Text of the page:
To see biochemist Ee-Been Goh in the lab today, figuring out how to rewire bacteria to produce biofuels, one would never guess she was once so uninterested in school that she barely made it through junior high.
Ee-Been Goh works with summer intern Joshua Borrajo in 2013. (Credit: Roy Kaltschmidt/Berkeley Lab)
“My mom would say, ‘You used to be the worst in school—why would you want to go for more school?’” Goh said. “That was the joke when I was going into grad school.”
Today Goh is a project scientist at the Joint BioEnergy Institute (JBEI), a Department of Energy Bioenergy Research Center led by Lawrence Berkeley National Laboratory (Berkeley Lab). She has been lead author on two important publications on methyl ketones, a compound found in blue cheese that has also turned out be one of the most promising and high-performing biofuels at JBEI.
Her path into science is an object lesson she likes to share with the high school students she mentors through a JBEI summer program called Introductory College Level Experience in Microbiology (iCLEM). “I always tell the iCLEM kids how I was a terrible student in Singapore,” she said. “I was a tomboy, and I just loved goofing off on the streets and playing sports. I really hated school. I would’ve loved to have had a career in professional sports.”
At the age of 14, her parents moved the entire family to Vancouver, largely for a better educational experience for Goh and her two sisters. Getting to do hands-on science activities in high school, such as animal dissections, sparked her interest in science. “When you do it yourself, you understand things a lot better than when you’re being bombarded with words on a board or an overhead projector,” she said. “That’s something that really caught on for me.”
Likewise, she encourages students to take advantage of any opportunity they might have. “I think some of these students get really dejected when they don’t do well in school, and as you get more dejected, you just don’t want to put in any more effort,” she said. “That’s how I felt when I was a little kid. The most important thing for me is to fan their interest.”
As an undergrad at the University of British Columbia, her opportunity was an internship in the microbiology lab of Julian Davies, a renowned scientist in the field of antibiotics and drug resistance. “He was retired and in his 70s, but he really loved science so he was still taking on undergrad students who liked to do research,” she said. “He was very hands-on and got very excited even with small results, and it got me excited too.”
With encouragement from Davies, Goh decided to pursue an advanced career in science. She did her graduate work in microbiology at UC Davis, where her research focused on understanding how bacteria communicate with each other. This work in the basic sciences taught Goh useful research techniques, but she realized she wanted to pursue a career in the applied sciences.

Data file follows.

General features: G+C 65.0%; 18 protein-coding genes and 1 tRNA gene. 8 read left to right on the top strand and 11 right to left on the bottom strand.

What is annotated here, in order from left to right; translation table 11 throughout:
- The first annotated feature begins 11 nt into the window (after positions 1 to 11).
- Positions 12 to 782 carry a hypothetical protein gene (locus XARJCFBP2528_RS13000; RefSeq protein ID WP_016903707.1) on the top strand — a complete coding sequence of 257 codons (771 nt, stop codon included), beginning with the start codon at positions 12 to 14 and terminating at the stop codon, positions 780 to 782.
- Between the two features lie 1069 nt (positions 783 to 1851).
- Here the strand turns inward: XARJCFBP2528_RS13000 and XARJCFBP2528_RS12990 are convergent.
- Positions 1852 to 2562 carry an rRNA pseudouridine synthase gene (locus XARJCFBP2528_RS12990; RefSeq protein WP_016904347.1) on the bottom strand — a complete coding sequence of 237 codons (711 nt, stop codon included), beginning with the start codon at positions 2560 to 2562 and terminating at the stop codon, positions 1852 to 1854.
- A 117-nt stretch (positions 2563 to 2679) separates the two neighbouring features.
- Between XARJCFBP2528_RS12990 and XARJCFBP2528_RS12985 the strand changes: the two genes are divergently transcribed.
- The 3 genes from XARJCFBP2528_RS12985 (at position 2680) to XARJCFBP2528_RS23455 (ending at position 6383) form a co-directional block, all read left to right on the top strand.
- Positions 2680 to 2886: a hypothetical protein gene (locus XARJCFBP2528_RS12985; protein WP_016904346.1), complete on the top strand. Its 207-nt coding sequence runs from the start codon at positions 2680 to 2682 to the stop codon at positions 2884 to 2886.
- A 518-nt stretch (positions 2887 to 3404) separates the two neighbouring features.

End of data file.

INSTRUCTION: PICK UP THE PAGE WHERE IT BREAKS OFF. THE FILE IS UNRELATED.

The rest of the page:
“With applied science it impacts more people and has broader reach,” she said. “People can take it and use it. That’s what science is about, right?”
Landing a job at JBEI fit that requirement perfectly.
From blue cheese to climate change
“Many valuable commodity chemicals and fragrances are often derived from petroleum,” Goh said. “At JBEI we’re aiming not just to make biofuels but also to replace a lot of everyday products that come from that barrel of crude oil. We’re trying to do our part in slowing down climate change—that’s the ultimate goal.”
The focus of her research has been methyl ketones, which are derived from fatty acids and show great promise for biodiesel fuels. Not only are methyl ketones a potential biodiesel, there is a market for these compounds as flavors and fragrances. Working with Harry Beller, director of Biofuels Pathways at JBEI, Goh’s research is aimed at engineering E. coli bacteria to produce methyl ketones as efficiently as possible.
“Ee-Been has made significant scientific contributions to the development of new biofuels at JBEI,” Beller said. “Her two first-author publications on engineering and optimizing a novel methyl ketone pathway in E. coli have made a notable impact in the area of fatty acid-derived biofuels—medium-chain methyl ketones are among our best performing biofuels at JBEI.”
Beller elaborated on what made Goh good at what she does: “Qualities that have helped Ee-Been be a successful scientist are her persistence and intelligent approach to troubleshooting. In biotechnology, as in many areas of science and technology, only a fraction of scientific avenues we follow lead to clear success. Ee-Been has the fortitude and ability to learn from things that didn’t work to eventually pursue things that do.”
And although she occasionally likes to pull pranks in the lab—switching out medium-sized gloves for small ones is a perennial favorite—her JBEI colleagues have voted her “JBEI Citizen” for two consecutive years for “fostering a positive working environment through helping colleagues.”
“Perhaps Ee-Been’s most lasting legacy at JBEI is all the people she has helped along the way,” Beller said. “She’s been very generous with her time, including ongoing involvement in the iCLEM summer internship program for economically disadvantaged high-school students.”